The rectangle represents the amount of data that a single server contributes. Each server’s data in this image is actually placed in a horizontal line. One such line is darker than the others, in the middle top. The darkness was caused by high multi-digit values in many of the mpstat(1) columns, replacing whitespace with numbers (this prompted me to investigate further on the server; the issue turned out to be a misconfigured sendmail calling 3000 exec()s per second, which caused high values for the minf, xcal, migr, smtx and sysctl columns).
2. Tabulated Data
I’ll now visualize just the per-CPU utilization values, per-second, as a table of values. This strips the mpstat(1) output down to just the (inverted) %idl column, which provides a better sense of the volume of the utilization data we are trying to understand.
One Server, 60 seconds
16 CPUs and 60 x 1 second summaries of utilization only:
Unlike the mpstat(1) server summary, this time the font size is (almost) large enough to read. In a few places a single CPU hits 100% utilization, visible as an unbroken line of digits (100100100).
Data Center, 60 seconds
Over 50 servers:
This image is more interesting than I would have guessed (click for high-res). Faint darker patterns are caused by areas with double- and triple-digit (100%) utilizations, where the digits themselves give a darkness effect. This differs from the mpstat(1) dark patterns, as these highlight utilization only.
3. Highlighted Data
Utilization values could be highlighted deliberately by coloring the background relative to the value.
One Server, 60 seconds
Distinct patterns now emerge. While there are bursts of CPU load across many CPUs, only CPU 0 seems to be busy the entire time (perhaps mapped as a device interrupt CPU).
This visualization can be thought of as having three dimensions, as pictured on the right, with the third the utilization value represented as color saturation. (I’m using the HSV definition of saturation.)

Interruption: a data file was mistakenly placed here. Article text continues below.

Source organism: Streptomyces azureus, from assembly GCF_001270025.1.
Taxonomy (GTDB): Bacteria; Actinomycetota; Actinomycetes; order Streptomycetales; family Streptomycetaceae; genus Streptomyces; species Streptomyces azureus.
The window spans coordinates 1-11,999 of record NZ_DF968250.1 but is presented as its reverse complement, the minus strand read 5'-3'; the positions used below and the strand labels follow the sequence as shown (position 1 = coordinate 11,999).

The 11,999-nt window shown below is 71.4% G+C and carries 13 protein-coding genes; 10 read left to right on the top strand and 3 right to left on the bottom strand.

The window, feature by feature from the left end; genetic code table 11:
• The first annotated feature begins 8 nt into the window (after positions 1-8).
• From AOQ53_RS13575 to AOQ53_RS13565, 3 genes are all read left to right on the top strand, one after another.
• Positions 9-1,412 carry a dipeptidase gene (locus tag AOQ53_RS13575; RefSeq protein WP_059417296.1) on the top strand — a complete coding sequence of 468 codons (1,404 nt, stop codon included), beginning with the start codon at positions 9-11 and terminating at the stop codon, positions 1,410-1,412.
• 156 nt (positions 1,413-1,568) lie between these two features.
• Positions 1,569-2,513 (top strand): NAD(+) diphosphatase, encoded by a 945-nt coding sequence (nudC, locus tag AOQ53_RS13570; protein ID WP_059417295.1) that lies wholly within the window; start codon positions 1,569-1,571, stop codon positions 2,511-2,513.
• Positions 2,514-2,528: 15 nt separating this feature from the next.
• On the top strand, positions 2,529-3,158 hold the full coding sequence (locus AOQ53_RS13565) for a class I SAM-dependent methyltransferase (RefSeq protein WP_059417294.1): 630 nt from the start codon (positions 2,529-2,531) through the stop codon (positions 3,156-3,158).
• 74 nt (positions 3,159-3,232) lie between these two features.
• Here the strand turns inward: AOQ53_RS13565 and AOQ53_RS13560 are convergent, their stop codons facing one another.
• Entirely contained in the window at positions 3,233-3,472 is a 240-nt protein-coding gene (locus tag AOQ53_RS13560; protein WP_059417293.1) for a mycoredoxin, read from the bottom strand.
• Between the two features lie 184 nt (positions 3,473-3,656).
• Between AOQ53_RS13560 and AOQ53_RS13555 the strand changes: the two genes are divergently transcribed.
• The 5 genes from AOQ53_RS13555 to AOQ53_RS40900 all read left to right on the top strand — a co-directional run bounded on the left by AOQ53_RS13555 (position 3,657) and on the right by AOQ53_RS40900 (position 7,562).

Data Center, 60 seconds
Over 300 servers:
This time it’s not necessary to highlight a single server – some busier servers are clearly visible as red rectangles. Other observations:
- Servers with a single hot thread appear as or , depending on how well the thread stays on one CPU (affinity) or skips around.
- Some servers like and have multiple hot CPUs, but also idle CPUs, which may be a sign that load is not balanced (either due to thread scalability or CPU resource caps).
- Most servers show consistent CPU load over time, with only a few like showing high variance (that is the same one as was shown in the previous One Server example).
- Idle servers can clearly be seen, which often contain one or two short bursts of single CPU usage (monitoring software). The entire image is speckled with these short bursts.
Also apparent is that most servers in this data center are idle at this time of day (off peak).
The server images answer some of the tricker questions from the problem statement: they can identify single and multiple hot devices, unbalanced utilization, and, as a bonus: utilization that shifts between devices (). They aren’t good at expressing exact utilization values, which rely on how well our eyes can differentiate color. Average utilization across devices is also hard to determine.
The data center image provides a great impression across all 332 servers. Were this to be used as a tool, the numbers could be dropped (the highlighting is sufficient) and it could be made interactive: mouse over servers for expanded details. However, scaling this much further will be difficult. This example has little more than 1 pixel per data element. If each server had 64 virtual CPUs instead of 16, the number of elements would increase by a factor of 4.